A selection of some of the beautifully descriptive words for wild animals which are found in the Irish language. You can find a similar blog post on Ireland’s wild birds here.
Starting off with a favourite. Jellyfish is known as ‘Smugairle Róin’, which translates as ‘Seal Snot‘.
Bats have a few names in Irish including, ‘Sciathán Leathair‘, literally ‘Leather Wings‘, or more sinisterly, ‘Bás Dorcha‘, which translates as ‘Black Death‘.
The Irish name of the pine marten reflects the animal’s preference for woodland habitats, it is known as ‘Cat Crainn‘, or in English ‘The Tree Cat‘.
The Irish name for the wolf is ‘Mactíre‘ which rather poetically translates as ‘Son of the Land’.
In Irish the diminutive shrew is known as ‘Dallóg Fhéir‘ or ‘Little Blind One of the Grass‘.
One of the Irish names for a stoat is ‘an Bheainín Uasal‘ or ‘the Little Lady‘.
An old Irish name for a hare is ‘Mìl maige‘ or in English: ‘Animal of the Plains/open spaces‘.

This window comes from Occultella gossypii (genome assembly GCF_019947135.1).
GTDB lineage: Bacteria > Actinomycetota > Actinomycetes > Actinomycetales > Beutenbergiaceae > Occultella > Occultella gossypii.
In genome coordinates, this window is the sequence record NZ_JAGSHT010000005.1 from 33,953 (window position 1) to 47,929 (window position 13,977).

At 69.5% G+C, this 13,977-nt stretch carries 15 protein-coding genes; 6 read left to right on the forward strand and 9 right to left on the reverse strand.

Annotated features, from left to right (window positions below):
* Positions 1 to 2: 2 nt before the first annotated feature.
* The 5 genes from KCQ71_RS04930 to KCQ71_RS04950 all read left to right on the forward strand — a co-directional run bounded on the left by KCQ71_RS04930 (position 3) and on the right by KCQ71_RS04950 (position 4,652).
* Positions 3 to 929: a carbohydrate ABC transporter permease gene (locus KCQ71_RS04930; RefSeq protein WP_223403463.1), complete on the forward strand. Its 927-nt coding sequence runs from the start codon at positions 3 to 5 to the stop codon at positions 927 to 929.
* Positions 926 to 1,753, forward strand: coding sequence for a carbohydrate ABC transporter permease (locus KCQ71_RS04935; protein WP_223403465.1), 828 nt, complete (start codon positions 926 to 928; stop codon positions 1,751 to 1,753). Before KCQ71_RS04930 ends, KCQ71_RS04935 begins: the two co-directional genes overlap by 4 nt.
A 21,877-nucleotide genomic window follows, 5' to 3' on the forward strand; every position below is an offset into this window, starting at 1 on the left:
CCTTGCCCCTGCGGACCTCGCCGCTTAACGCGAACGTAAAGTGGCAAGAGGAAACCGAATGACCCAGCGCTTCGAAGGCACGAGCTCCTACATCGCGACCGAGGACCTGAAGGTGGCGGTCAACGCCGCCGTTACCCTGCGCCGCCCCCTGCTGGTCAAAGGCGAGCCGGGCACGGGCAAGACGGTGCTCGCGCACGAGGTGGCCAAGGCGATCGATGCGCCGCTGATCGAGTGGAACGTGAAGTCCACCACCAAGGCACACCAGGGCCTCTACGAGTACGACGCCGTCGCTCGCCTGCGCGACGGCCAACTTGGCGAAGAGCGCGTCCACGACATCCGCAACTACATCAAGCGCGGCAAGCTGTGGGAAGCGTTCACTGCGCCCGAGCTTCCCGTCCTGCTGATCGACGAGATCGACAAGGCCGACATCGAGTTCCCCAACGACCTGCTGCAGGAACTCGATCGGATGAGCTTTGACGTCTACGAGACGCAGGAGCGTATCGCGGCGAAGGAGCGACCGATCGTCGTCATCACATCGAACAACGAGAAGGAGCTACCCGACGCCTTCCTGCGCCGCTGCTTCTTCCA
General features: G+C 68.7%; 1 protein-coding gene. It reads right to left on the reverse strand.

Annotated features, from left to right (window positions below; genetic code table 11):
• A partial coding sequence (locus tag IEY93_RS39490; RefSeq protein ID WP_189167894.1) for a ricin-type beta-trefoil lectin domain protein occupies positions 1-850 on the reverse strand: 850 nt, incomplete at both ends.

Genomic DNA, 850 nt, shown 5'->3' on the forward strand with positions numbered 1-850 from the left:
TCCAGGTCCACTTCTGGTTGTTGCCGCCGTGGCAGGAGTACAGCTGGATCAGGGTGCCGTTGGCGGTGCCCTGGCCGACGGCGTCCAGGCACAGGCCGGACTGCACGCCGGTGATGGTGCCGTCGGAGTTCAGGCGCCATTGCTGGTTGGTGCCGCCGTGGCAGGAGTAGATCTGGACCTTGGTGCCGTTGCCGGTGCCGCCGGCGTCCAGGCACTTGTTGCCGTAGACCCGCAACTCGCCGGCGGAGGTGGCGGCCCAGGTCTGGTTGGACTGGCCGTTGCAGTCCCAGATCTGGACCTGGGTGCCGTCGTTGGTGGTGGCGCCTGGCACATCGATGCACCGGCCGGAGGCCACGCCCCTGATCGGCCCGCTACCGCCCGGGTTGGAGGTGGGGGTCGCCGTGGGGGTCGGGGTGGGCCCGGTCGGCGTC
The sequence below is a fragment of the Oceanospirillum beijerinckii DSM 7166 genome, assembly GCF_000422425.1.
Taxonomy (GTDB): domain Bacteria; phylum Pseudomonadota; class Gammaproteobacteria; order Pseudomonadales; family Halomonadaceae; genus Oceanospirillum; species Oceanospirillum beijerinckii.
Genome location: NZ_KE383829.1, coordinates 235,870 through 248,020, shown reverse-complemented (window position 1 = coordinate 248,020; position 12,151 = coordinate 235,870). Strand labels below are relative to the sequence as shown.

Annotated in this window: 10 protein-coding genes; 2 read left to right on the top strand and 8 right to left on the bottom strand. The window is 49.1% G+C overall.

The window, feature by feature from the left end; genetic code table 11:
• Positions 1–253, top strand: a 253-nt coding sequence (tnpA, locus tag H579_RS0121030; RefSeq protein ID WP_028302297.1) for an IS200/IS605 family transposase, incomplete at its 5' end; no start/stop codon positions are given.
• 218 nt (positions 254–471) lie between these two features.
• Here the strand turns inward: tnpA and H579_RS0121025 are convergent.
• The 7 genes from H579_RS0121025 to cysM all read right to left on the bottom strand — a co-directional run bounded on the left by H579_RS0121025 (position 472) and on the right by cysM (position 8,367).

Another old Irish name for the wild boar is ‘Fíaclach Coilleadh‘ which roughly translates as ‘Tusked one of the Forests‘ (source).
One of the Irish names for the rabbit is ‘Preabaire Poill‘ or the ‘Bouncer/Hopper of the Holes‘.
In Irish the porpoise is know as ‘Muc Mhara‘ or ‘Pig of the Sea‘ and also ‘Torc na Tuinne‘ or ‘Boar of the Waves‘.(source).
Another Irish name for the seal is ‘Lao Mara‘ or ‘Calf of the Sea‘.
The native Irish lizard is know as ‘Earc Luachra’, which roughly translates as the the ‘Speckled one of the Rushes‘.
And finally…. The old Irish for an otter is ‘Doburchù‘ or in English ‘Water Hound‘ (source).